Yet Methodist Le Bonheur’s experience also points to the critical importance of pruning.

In John’s Gospel (15:1-2), Jesus evokes the image of pruning for Christian life, and this practice is crucial for organizations as well. Pruning involves getting rid of those things that are broken, are sinful, have died or no longer advance an institution’s mission. Jesus talks about the wheat that in falling to the ground eventually bears much fruit (John 12:24).

Too many individual organizations cling desperately to a life that has already run its course, when they might be able to be re-purposed for new life in the broader ecosystem. Leaders of large institutions such as Methodist Le Bonheur have to attend to their whole ecosystem as well as the organizations within their institution.

Jesus’ image of pruning also suggests that we may need to remove some things that are otherwise healthy for the sake of even greater faithfulness and effectiveness. Healthy rosebushes need to be pruned for the sake of even greater growth, beauty and creativity. So also with institutions.

In 2000 the Mormon church decided to transform its thriving junior college in Idaho, Ricks College, into a four-year baccalaureate institution, to be called BYU-Idaho. As Clayton M. Christensen and Henry J. Eyring narrate the story in their recent book, “The Innovative University,” church president Gordon Hinckley was convinced that the church needed to offer young church members more opportunities for higher education. The conversion of Ricks College seemed to be a better and more cost-effective strategy than creating a brand-new institution.

Hinckley faced a series of tough choices -- reviewing and reducing the number of disciplines, majors and courses; converting the campus to a year-round curriculum; and, notably, eliminating an enormously successful intercollegiate athletics program.

The pruning was born from a clear sense of mission: Hinckley believed that the Mormon church needed to be more intentional about overinvesting in young people, and some costs, such as athletics, detracted from providing a high-quality education.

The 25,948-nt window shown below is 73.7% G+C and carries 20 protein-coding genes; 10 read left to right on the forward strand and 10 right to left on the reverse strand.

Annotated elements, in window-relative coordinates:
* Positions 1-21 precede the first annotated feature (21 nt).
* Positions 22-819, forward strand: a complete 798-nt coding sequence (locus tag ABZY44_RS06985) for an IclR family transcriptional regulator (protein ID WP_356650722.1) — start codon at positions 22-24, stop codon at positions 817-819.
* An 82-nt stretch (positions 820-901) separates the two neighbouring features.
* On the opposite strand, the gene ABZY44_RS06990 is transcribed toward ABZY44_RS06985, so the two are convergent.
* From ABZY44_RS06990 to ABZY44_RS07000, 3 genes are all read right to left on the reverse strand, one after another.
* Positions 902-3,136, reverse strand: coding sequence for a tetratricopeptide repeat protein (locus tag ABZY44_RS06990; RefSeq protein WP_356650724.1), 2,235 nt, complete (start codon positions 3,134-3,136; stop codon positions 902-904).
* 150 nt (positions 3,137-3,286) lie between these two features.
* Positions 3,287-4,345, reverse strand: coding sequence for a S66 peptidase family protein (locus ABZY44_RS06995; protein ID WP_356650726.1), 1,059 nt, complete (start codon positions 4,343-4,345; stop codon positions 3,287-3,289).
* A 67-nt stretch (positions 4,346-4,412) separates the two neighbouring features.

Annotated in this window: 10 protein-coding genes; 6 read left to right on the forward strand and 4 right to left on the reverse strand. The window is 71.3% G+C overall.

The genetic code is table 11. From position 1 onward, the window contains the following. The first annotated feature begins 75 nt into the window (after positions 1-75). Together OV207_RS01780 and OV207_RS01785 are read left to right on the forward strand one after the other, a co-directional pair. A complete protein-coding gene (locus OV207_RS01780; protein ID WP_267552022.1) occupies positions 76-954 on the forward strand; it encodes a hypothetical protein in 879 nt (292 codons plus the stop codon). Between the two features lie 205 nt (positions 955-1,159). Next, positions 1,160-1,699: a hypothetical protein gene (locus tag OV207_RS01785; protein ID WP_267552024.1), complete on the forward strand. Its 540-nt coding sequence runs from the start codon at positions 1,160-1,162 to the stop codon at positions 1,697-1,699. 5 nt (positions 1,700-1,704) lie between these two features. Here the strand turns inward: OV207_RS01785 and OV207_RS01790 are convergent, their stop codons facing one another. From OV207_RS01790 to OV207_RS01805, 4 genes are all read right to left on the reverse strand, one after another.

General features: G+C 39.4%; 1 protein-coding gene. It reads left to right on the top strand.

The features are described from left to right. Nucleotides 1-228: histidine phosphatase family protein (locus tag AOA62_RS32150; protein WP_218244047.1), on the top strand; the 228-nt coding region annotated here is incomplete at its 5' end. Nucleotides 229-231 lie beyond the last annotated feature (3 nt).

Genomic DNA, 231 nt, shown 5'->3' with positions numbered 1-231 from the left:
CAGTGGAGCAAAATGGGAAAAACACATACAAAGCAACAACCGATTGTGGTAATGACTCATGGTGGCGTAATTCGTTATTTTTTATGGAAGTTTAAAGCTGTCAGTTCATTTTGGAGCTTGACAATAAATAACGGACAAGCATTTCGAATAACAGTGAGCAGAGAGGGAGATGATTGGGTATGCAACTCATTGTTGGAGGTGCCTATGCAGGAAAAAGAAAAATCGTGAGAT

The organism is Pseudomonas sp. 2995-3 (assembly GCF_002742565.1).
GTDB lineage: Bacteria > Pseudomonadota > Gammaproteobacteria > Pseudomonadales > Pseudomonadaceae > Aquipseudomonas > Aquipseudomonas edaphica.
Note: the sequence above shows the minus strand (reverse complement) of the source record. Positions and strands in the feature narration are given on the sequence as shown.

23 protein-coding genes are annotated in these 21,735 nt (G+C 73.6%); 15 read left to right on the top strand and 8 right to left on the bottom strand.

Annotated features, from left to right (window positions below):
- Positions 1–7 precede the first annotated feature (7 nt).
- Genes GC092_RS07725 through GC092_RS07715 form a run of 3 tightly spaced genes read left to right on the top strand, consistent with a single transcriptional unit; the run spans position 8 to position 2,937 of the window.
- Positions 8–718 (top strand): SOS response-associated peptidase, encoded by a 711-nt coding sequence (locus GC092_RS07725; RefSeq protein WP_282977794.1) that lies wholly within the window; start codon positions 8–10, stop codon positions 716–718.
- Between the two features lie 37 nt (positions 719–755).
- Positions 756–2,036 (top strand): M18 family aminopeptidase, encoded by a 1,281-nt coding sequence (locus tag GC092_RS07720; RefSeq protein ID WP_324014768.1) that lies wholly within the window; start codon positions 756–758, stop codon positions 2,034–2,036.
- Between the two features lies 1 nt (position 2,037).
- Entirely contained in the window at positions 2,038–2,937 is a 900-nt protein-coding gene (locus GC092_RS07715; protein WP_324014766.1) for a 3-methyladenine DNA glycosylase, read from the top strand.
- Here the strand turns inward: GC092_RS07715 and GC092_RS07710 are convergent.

BYU-Idaho has developed over the past decade as an innovative model for higher education, providing higher quality education at a lower cost per student than Ricks College had previously been able to do. It is offering baccalaureate rather than associate-level degrees, and making them available to significantly more young church members than the Mormon church had previously been able to serve.

But none of these initiatives would have been possible if Hinckley hadn’t insisted on pruning as an integral part of his vision of sustainable design.

It takes significant leadership to recognize the importance of pruning for the sake of future growth, beauty and creativity. It is challenging to prune even a single rosebush, a small department within an organization or an organization within a larger institutional ecosystem. It is even more challenging to prune long-established, larger institutional ecosystems like Methodist Le Bonheur Healthcare or Ricks College.

The commitment to pruning gives a large institution the right issues on which to focus, but it is also crucial to have the right people to work on them.

Christensen’s research on “disruptive innovation” has shown that for innovation to be implemented in established institutions, a critical tool is a “heavyweight team” led by someone with “substantial organizational authority” and made up of “experts who represent all of the necessary organizational functions and can speak for their departments without feeling beholden to them” (“The Innovative University”).